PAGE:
AB - BACKGROUND: It is increasingly recognized that recipient risk factors play a prominent role in possible transfusion-related acute lung injury (pTRALI) and transfusion-associated circulatory overload (TACO). We hypothesized that both transfusion and recipient factors including natriuretic peptides could be used to distinguish TRALI from TACO and pTRALI. STUDY DESIGN AND METHODS: We performed a post hoc analysis of a case-control study of pulmonary transfusion reactions conducted at the University of California at San Francisco and Mayo Clinic, Rochester. We evaluated clinical data and brain natriuretic peptides (BNP) levels drawn after transfusion in patients with TRALI (n = 21), pTRALI (n = 26), TACO (n = 22), and controls (n = 24). Logistic regression and receiver operating characteristics curve analyses were used to determine the accuracy of clinical and biomarker predictors in differentiating TRALI from TACO and pTRALI. RESULTS: We found that pTRALI and TACO were associated with older age, higher fluid balance, and elevated BNP levels relative to those of controls and TRALI. The following variables were useful in distinguishing cases of pTRALI and TACO from TRALI: age more than 70 years, BNP levels more than 1000 pg/mL, 24-hour fluid balance of more than 3 L, and a lower number of transfused blood components. Using the above variables, our logistic model had a 91% negative predictive value in the differential diagnosis of TRALI. CONCLUSIONS: Models incorporating readily available clinical and biomarker data can be used to differentiate transfusion-related respiratory complications. Additional studies examining recipient risk factors and the likelihood of TRALI may be useful in decision making regarding donor white blood cell antibody testing.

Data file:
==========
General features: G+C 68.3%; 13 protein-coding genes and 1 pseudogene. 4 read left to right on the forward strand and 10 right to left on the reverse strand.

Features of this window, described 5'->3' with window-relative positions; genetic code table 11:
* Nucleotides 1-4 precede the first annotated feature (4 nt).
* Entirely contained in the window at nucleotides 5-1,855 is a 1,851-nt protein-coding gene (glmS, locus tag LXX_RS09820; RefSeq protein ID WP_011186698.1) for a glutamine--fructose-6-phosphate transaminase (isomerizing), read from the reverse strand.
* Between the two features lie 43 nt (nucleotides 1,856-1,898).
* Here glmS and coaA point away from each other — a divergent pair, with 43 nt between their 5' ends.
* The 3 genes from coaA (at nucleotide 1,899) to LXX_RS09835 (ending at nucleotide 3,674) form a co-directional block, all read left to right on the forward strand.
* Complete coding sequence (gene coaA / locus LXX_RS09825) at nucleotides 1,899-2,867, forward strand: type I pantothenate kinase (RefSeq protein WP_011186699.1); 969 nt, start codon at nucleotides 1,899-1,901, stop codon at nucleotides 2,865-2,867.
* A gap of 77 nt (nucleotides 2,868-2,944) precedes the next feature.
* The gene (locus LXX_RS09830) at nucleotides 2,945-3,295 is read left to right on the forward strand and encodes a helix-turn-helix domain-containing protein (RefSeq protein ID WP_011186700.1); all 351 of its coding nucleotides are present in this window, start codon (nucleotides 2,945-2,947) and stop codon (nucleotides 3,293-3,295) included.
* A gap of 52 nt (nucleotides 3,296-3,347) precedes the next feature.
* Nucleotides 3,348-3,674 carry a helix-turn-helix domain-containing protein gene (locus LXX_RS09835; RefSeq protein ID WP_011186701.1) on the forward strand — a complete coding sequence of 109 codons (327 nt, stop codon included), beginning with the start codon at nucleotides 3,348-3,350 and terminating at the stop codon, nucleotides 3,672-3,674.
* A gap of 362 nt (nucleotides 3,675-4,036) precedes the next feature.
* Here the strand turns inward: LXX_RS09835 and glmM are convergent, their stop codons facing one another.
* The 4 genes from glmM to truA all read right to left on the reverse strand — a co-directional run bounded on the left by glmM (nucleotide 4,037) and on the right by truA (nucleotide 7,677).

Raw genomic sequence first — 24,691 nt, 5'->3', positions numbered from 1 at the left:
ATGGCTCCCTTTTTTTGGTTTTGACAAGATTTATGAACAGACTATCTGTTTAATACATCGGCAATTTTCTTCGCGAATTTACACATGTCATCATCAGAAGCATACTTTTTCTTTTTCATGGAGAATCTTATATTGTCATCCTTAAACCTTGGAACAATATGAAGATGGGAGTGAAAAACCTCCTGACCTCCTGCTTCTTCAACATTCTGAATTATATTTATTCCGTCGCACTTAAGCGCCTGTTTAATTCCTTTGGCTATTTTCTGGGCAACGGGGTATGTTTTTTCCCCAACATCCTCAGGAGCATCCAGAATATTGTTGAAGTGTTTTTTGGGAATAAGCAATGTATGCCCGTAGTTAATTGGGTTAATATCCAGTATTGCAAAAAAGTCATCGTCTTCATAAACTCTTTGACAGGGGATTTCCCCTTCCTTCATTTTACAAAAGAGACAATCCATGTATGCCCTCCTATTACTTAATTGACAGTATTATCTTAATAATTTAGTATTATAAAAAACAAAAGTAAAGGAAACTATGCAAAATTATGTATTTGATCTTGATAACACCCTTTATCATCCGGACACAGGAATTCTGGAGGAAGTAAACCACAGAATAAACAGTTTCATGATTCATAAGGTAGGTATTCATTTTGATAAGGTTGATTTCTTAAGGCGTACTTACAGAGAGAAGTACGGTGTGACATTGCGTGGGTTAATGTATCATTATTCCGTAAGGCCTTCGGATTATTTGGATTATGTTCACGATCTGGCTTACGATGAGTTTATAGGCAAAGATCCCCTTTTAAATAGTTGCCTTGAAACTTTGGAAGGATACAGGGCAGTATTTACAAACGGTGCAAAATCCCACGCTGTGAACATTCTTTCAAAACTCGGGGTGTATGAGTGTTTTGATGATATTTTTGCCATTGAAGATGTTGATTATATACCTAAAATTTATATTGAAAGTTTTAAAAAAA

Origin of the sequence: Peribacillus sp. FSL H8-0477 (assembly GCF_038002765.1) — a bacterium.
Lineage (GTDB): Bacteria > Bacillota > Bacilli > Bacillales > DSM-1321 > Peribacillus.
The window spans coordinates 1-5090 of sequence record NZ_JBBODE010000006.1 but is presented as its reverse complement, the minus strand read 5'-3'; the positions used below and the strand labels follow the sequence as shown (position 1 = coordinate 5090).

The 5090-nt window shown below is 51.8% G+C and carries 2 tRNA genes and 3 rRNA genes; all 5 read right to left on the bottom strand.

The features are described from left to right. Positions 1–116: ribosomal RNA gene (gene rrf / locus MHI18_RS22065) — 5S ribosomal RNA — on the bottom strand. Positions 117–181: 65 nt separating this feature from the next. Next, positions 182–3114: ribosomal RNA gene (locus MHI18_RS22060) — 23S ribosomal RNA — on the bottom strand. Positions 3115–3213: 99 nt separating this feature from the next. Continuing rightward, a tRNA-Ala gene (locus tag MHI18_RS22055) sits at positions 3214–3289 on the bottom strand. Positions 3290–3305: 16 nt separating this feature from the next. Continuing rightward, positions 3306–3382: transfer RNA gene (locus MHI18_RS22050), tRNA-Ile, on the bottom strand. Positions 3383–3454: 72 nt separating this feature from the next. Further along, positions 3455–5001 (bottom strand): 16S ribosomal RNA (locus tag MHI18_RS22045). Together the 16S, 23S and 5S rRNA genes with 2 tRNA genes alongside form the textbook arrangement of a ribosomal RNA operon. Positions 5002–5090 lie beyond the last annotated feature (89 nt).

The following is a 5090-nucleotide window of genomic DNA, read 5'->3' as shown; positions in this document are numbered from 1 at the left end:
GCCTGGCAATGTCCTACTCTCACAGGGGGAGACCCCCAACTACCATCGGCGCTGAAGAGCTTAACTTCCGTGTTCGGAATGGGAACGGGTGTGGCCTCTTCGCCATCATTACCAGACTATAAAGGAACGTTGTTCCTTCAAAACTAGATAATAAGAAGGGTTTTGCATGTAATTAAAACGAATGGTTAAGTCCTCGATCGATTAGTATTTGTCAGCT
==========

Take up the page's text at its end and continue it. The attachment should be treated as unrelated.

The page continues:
UR - http://www.scopus.com/inward/record.url?scp=85018772447&partnerID=8YFLogxK

UR - http://www.scopus.com/inward/citedby.url?scp=85018772447&partnerID=8YFLogxK

U2 - 10.1111/trf.14118

DO - 10.1111/trf.14118

M3 - Article

C2 - 28470756

AN - SCOPUS:85018772447

VL - 57

SP - 1684

EP - 1690

JO - Transfusion

JF - Transfusion

SN - 0041-1132

IS - 7

ER -